MeerKAT follows standard interferometric calibration procedures. Here we list a high-level overview of the recommended observational set-up for calibration, with more details given in the sections below. These strategies are applicable to both UHF and L-band.
In general, imaging observations are preceded by a delay calibration on the subarray build, done by the telescope operators. This is applied at the correlator and does not need to be solved for again, though it can be a useful sanity check to solve for delays on the bandpass calibrator during reductions.
A typical duration and cadence for bandpass calibrator visits is for 10 minutes every 3 hours.
It is recommended to visit a phase calibrator every 30 minutes for a duration of 2 minutes.
An absolute polarisation calibrator such 3C286 or 3C138 should be visited at least once during the observation if the user wishes to have polarisation angle information. J1939-6342 is effectively unpolarised and can be used to solve for leakage. The gain calibrator can generally be used to obtain more extensive parallactic angle coverage. Please find further details here: https://skaafrica.atlassian.net/wiki/spaces/ESDKB/pages/1493631000.
Some a priori corrections are generally applied to the correlator before imaging observations are done: key among them is a delay calibration. While the cable delays of the array are stable, small timing offsets can be introduced during synchronisation of the digitizers. After initialising the array the standard operating procedure is to run a short delay calibration observation. During the observation, the noise diode, as well as a bright, well-known source, are used to calculate and apply time-variable solutions for the antenna-based delays.
The delay calibration observation consists of multiple stages: initially, predefined complex gains are applied across the band in the correlator for each antenna; subsequently, a suitable calibrator is observed and simple antenna-based delays are calculated; next, the noise diodes are activated and cross-polarisation delay, as well as phase, is measured for the entire array. The delays are derived and combined by the real-time calibration pipeline. The delays are applied to the data with the exception of the cross-polarisation phases which are stored in the observation metadata and can be applied at a later stage.
Flux and bandpass calibration
Flux calibration requires that the gains for a given gain calibrator which were scaled to a flux density of unity be re-scaled to the true flux density of said gain calibrator. This scaling requires measuring the flux density of the gain calibrator by computing the ratio of the (flux calibrated) gains of the flux calibrators to the uncalibrated gains for a whole observation on the gain calibrator. The scaling factor will be different for each gain calibrator used in the observation.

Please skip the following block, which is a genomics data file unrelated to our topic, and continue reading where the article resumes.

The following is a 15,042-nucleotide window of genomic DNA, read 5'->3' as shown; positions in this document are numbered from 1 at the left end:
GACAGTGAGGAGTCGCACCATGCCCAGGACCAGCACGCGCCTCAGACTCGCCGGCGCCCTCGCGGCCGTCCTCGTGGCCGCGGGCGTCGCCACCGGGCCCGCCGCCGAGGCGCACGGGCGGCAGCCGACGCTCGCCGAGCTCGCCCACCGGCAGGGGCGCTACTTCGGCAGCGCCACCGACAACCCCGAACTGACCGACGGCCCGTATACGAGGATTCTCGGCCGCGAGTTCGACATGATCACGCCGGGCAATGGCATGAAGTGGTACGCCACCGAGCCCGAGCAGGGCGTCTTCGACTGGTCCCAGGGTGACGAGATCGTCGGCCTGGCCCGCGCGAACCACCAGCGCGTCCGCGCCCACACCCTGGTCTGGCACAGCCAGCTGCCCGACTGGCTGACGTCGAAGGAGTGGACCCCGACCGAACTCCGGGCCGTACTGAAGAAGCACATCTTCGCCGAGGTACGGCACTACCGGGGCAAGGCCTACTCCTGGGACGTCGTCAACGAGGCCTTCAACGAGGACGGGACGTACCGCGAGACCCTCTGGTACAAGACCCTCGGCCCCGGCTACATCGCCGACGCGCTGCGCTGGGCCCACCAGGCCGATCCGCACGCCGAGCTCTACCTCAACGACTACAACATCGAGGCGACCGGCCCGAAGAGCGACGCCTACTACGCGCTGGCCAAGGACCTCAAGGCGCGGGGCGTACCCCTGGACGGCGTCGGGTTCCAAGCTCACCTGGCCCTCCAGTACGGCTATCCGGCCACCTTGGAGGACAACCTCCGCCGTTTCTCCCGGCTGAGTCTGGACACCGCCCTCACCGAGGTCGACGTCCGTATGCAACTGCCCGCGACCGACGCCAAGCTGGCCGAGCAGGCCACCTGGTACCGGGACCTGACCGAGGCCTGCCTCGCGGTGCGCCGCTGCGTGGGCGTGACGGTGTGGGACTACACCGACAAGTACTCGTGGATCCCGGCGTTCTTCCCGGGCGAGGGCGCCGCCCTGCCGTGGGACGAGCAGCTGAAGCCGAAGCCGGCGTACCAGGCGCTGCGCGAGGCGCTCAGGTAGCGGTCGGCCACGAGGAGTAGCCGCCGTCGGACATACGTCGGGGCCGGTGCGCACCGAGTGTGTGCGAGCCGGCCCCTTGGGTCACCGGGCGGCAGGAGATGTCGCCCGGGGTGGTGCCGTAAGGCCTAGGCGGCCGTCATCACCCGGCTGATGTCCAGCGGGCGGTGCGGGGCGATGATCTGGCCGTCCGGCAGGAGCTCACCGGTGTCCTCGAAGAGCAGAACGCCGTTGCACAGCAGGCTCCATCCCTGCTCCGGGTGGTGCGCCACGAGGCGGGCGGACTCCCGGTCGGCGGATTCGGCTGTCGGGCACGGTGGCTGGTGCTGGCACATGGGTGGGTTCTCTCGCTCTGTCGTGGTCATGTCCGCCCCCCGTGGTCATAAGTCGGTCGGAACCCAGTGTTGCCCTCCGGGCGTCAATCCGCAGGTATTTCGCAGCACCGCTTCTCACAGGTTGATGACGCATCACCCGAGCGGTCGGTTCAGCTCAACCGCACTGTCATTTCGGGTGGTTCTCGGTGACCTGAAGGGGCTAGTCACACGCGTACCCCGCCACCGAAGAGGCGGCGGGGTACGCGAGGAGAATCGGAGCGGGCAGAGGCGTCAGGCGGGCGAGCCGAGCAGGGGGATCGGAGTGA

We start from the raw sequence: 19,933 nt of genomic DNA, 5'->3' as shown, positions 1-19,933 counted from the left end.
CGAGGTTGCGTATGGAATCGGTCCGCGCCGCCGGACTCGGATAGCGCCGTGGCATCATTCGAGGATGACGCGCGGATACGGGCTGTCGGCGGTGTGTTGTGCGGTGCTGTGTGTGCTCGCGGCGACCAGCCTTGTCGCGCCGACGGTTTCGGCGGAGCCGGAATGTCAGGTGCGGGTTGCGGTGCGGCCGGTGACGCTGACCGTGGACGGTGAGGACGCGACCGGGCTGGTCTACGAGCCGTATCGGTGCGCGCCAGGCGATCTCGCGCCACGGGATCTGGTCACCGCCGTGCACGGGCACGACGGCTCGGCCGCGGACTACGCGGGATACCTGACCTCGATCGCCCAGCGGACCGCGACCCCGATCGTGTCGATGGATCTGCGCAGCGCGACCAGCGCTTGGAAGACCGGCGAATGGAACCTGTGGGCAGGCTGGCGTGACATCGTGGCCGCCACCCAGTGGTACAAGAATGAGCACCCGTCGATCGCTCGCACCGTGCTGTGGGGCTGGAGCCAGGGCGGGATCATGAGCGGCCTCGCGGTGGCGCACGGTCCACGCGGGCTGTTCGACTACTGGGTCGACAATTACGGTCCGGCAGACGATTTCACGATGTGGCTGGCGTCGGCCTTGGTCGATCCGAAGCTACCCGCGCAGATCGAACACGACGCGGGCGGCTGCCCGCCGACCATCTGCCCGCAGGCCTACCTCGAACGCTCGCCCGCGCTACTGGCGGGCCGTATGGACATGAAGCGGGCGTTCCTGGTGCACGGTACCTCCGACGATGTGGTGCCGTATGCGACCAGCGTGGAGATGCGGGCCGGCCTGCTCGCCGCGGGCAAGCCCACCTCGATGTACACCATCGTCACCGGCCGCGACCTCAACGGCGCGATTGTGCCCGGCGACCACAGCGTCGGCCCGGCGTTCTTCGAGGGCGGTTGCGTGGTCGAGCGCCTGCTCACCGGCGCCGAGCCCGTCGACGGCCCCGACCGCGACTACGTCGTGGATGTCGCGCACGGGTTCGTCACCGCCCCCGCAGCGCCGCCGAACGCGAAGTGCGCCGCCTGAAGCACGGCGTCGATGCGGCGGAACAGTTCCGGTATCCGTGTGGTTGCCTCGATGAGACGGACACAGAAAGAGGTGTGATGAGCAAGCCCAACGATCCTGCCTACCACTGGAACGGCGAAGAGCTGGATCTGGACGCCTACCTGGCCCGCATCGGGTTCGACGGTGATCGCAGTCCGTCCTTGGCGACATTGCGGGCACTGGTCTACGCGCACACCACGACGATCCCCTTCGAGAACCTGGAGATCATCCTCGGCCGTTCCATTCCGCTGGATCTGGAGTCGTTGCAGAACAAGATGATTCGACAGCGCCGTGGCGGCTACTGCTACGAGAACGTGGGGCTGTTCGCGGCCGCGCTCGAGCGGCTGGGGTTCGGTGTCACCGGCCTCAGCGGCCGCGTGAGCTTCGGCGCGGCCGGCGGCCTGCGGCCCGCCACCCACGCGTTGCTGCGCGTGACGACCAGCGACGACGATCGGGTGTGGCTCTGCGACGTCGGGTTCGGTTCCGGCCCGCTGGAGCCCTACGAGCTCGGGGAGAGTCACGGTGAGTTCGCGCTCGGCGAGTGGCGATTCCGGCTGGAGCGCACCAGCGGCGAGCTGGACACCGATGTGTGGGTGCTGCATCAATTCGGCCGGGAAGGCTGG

J1939-6342 is the recommended and preferred MeerKAT flux calibrator at L-band and can be used without a multi-component model. Please see this page for more information on source structure and models to be used, particularly at UHF. J0408-6545 is also used but has more contamination from secondary sources. Due to MeerKAT's wide field of view and sensitivity, there is some structure introduced into the bandpass response by secondary sources in the field. The scale of these effects on the system bandpass ranges from 0.3% to 1.0% at L band (and are far more severe at UHF). The effects can be mitigated to a minor degree through fringe washing with long solution intervals. However, if an accurate bandpass correction is required, it is recommended that a source model be used for the calibrators.
The structure of the MeerKAT bandpass response is stable to within 3% over 3 hours. A typical duration and cadence for bandpass calibrator visit is 10 minutes every 3 hours. However, for spectral line observations, the required time on the bandpass calibrator will depend on the continuum flux density of your target; if the target has a similar flux density to that of the calibrator, the per-channel bandpass solutions will transfer noise to the target spectrum.
Gain and phase stability
The MeerKAT receivers are temperature stabilised, ensuring that the typical amplitude response remains stable to levels well below 2-3% over the span of a horizon to horizon observation. Under typical ionospheric conditions, the L-band system phase is stable to within 1% level over time-spans exceeding 1 hour (Figure 1). It is recommended to visit a phase calibrator every 30 minutes for a duration of 2 minutes. Two minutes is sufficient for any of the calibrators listed in the Observation Planning Tool (OPT).
Figure 1: The accumulative divergence in fractional gain phase as a function of time and antenna distance from the array centre. Most of the gain variation can be attributed to antennae dominated by longer spacings.
Given MeerKAT’s large field of view and sensitivity, contributions from secondary sources in the calibrator field can be significant (see discussion above under Flux and bandpass calibration). Work is currently underway to develop models of our standard calibrator fields. Further information will be added to our pages on MeerKAT L-band and UHF calibrators when available. Note that fits images for L-band calibrators are available, UHF still to follow.
Note that MeerKAT currently does not make use of noise diodes to calibrate system gain or Tsys during standard interferometric imaging observations, though the capability exists to fire the noise diodes in a wide range of timing patterns.